Basics of jsPsych
Some things to note as you work through the practical.
jspsychlearning.ppls.ed.ac.uk. We will create an account for you on there and give you your user name and password in the first lab class on Wednesday of week 1. Until we set that up, you won’t be able to access it, but you can still read through the tutorial.
jspsychlearning.ppls.ed.ac.uk is restricted to people on the University network - this is fine if you are on campus using the eduroam wireless network or something similar, but if you want to join from elsewhere you will need to connect to the University’s VPN (Virtual Private Network) - Here are the instructions for getting on the VPN.
See below for some solutions to recurring problems. Remember, if you need help getting any of this stuff to work, that’s what the labs are for!
Once you have put your code on the jspsychlearning server, you might be a bit puzzled about how to open it, and have tried e.g. clicking on the
experiment.html file in cyberduck. All that will do is try to download the file back to your computer - cyberduck is for moving files about. The way to access your experiment once it’s on the server is to open a web browser, e.g. chrome, and put something like https://jspsychlearning.ppls.ed.ac.uk/~UUN/hello/experiment.html in the address bar, where UUN is your student number (s24…). Note that this assumes your code is in your public_html folder, in a folder called hello - if you are using different directory names on the server, your url might be a little different. Also note the tilde (~) in front of your UUN.
You edit your code, re-load the experiment in your browser by clicking the “reload” button, and … nothing changes. You reload again, and still nothing. Are you losing your mind, or is your computer being willfully disobedient?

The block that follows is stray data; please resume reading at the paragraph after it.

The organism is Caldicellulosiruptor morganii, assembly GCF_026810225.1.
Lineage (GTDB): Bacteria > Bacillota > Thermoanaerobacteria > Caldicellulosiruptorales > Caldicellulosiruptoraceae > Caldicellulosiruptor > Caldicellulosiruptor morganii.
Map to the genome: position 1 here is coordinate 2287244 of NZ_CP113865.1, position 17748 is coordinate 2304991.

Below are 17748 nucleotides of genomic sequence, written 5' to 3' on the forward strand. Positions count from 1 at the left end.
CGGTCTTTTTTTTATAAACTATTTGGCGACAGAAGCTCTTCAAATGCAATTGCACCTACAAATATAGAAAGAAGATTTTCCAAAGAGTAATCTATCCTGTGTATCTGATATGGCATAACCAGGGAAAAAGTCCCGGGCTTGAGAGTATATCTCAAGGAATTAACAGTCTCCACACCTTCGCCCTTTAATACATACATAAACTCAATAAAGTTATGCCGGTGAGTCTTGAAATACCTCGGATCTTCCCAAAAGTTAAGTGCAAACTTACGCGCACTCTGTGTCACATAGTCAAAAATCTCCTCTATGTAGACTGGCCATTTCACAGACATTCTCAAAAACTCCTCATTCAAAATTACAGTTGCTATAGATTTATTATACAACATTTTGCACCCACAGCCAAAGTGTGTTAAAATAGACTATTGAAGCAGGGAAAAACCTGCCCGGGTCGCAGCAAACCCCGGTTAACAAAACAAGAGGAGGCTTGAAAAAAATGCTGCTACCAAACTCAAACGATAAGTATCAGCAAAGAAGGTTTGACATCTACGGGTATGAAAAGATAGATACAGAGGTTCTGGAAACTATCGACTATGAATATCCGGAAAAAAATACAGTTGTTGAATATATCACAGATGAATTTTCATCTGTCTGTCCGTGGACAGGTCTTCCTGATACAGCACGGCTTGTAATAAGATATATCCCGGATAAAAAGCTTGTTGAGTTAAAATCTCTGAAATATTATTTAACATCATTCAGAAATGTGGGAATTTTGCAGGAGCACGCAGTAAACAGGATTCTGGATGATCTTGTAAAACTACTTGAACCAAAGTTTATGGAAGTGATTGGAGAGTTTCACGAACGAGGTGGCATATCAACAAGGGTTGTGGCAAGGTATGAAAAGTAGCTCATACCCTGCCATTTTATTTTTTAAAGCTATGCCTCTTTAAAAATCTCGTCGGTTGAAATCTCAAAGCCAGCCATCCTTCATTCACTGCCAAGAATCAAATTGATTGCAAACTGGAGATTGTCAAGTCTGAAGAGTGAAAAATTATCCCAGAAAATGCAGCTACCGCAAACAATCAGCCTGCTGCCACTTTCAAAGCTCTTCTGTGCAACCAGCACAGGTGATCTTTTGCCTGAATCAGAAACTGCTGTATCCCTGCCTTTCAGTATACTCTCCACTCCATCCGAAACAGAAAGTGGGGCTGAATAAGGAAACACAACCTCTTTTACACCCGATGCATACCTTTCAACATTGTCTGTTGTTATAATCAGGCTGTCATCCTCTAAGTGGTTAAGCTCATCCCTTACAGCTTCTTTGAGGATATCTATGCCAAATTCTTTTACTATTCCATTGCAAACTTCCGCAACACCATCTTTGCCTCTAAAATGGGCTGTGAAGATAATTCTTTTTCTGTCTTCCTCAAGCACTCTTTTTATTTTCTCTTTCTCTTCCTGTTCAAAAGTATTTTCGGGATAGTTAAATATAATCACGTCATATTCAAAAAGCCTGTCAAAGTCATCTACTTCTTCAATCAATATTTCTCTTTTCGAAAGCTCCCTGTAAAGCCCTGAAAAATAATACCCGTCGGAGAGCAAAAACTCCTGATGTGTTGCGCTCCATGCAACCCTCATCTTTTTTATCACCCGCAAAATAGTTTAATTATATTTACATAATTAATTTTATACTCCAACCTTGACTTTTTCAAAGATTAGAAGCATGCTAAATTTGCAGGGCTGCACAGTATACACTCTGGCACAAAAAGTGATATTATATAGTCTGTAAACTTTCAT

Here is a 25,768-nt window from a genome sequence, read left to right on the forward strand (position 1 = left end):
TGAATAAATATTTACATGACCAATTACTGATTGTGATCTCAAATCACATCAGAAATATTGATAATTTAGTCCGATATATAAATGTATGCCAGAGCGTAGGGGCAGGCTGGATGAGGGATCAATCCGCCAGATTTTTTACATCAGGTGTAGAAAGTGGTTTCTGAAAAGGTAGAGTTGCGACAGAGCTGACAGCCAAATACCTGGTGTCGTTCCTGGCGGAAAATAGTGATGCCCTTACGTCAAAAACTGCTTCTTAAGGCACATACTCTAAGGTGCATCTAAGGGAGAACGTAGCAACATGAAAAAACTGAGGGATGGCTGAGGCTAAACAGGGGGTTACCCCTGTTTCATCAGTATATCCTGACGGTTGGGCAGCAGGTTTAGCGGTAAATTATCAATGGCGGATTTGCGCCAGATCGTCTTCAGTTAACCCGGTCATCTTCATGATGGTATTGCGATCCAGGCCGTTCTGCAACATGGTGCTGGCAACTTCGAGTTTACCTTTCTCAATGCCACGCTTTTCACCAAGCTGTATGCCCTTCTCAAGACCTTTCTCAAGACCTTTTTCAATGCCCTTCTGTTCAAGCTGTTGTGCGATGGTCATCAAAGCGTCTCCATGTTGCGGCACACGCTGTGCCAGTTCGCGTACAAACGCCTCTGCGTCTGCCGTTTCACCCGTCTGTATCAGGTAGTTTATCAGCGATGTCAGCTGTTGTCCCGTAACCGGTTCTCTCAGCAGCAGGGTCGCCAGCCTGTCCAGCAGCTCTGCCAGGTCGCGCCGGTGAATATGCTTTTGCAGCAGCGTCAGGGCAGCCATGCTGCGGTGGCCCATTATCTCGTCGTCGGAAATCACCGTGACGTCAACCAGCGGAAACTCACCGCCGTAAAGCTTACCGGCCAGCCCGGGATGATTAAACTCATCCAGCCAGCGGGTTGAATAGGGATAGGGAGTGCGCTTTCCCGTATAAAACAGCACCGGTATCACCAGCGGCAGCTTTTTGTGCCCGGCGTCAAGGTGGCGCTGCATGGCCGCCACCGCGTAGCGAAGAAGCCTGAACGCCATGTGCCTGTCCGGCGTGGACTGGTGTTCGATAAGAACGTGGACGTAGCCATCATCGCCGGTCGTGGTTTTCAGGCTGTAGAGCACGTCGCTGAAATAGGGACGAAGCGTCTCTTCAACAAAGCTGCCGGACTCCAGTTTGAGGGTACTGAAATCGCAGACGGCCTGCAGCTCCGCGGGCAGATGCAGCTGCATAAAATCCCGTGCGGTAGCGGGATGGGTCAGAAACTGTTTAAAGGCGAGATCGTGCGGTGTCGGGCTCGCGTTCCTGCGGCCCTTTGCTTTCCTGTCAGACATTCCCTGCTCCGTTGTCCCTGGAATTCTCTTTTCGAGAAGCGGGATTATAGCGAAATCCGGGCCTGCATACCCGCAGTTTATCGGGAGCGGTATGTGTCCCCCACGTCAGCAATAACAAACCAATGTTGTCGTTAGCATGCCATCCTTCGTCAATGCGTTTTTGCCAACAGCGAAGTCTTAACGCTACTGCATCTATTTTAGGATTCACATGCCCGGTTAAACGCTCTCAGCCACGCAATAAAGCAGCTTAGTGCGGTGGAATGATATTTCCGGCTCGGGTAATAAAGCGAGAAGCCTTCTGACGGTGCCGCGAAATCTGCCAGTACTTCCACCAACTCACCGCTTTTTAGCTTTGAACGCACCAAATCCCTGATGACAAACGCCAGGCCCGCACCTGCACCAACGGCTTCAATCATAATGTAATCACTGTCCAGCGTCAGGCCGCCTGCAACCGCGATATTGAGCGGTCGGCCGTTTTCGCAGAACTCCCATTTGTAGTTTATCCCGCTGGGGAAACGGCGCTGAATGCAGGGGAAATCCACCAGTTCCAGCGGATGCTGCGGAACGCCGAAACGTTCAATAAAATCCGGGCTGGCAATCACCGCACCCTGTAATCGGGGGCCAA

The other possibility is that you are not actually editing the file that you are viewing in the browser. Maybe you have two versions of the experiment in different folders say, you are editing version 1 but loading version 2 in the browser? This can also happen quite easily if you are using the “Edit with…” option on cyberduck. Behind the scenes, cyberduck makes a local version of the file, you edit that, then when you save your changes it uploads the file to the server for you (which should generate a little pop-up window telling you the new version was uploaded). This is very convenient, but sometimes the version you are editing becomes decoupled from the version on the server - so you are editing the local file but those changes are not saved to the server, so you get this confusing behaviour where your changes don’t change anything. The thing to watch out for is the pop-up message you get when you successfully save the file - if that stops popping up, you know your edits are not uploading to the server correctly and you are going to have problems. You can also check the Modified column in cyberduck - does it show you edited your code recently?
Sometimes you need to click the “refresh” button in the top bar on the cyberduck window to see the current files on the server - the view doesn’t always update automatically, that doesn’t mean the files aren’t there.
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